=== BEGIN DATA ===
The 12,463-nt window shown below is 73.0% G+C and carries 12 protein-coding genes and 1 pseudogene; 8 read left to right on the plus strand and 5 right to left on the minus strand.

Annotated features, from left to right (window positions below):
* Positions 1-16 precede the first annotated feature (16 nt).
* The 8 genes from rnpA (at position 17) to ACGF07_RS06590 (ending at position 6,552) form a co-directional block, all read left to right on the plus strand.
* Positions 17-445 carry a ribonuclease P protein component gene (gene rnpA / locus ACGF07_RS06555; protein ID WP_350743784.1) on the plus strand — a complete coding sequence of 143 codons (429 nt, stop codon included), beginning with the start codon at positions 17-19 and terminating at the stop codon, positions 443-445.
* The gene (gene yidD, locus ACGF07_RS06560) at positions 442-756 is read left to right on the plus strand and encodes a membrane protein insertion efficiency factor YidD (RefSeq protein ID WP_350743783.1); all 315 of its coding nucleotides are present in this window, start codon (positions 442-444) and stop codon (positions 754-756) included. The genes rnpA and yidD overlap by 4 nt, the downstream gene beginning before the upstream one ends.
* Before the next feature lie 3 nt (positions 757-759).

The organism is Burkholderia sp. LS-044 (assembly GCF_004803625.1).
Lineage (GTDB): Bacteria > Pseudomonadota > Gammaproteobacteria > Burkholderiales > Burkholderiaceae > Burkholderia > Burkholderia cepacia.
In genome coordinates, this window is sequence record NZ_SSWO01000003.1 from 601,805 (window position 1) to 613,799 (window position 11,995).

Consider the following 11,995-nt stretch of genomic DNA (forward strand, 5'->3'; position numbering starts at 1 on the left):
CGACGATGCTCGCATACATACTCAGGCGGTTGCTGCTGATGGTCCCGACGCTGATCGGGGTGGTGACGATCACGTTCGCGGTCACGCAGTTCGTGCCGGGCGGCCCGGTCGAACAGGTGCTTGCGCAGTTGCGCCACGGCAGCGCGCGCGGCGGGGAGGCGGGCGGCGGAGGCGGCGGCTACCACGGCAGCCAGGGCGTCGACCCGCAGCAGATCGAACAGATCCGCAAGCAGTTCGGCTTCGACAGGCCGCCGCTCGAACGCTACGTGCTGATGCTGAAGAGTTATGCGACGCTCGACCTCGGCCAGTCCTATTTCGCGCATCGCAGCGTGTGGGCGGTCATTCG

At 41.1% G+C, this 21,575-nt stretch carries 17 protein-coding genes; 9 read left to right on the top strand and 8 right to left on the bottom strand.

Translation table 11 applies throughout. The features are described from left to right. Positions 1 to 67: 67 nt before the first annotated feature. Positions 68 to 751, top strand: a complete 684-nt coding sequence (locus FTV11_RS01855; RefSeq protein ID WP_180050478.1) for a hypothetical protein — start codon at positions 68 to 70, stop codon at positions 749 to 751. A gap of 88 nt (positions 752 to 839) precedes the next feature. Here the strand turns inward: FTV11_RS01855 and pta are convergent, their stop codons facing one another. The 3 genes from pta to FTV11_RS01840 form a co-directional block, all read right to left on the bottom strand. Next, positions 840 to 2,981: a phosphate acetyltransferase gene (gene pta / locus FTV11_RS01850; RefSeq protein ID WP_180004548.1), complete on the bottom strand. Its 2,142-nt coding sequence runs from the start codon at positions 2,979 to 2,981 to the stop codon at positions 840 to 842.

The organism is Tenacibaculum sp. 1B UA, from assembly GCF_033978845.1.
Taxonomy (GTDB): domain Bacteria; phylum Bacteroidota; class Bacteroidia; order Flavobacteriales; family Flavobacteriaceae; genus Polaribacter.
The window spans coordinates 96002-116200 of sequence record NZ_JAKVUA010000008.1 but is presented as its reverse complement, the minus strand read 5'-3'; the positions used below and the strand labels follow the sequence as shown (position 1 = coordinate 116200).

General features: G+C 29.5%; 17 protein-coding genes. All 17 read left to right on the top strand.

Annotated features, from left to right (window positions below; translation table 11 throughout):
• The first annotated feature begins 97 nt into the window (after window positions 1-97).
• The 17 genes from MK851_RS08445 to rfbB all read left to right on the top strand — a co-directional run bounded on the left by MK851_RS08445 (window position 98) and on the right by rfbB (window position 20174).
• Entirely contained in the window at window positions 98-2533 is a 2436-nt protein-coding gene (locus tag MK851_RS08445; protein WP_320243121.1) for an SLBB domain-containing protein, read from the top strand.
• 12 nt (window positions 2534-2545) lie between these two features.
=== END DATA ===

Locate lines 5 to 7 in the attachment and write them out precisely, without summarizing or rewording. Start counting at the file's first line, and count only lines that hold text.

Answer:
* Positions 17-445 carry a ribonuclease P protein component gene (gene rnpA / locus ACGF07_RS06555; protein ID WP_350743784.1) on the plus strand — a complete coding sequence of 143 codons (429 nt, stop codon included), beginning with the start codon at positions 17-19 and terminating at the stop codon, positions 443-445.
* The gene (gene yidD, locus ACGF07_RS06560) at positions 442-756 is read left to right on the plus strand and encodes a membrane protein insertion efficiency factor YidD (RefSeq protein ID WP_350743783.1); all 315 of its coding nucleotides are present in this window, start codon (positions 442-444) and stop codon (positions 754-756) included. The genes rnpA and yidD overlap by 4 nt, the downstream gene beginning before the upstream one ends.
* Before the next feature lie 3 nt (positions 757-759).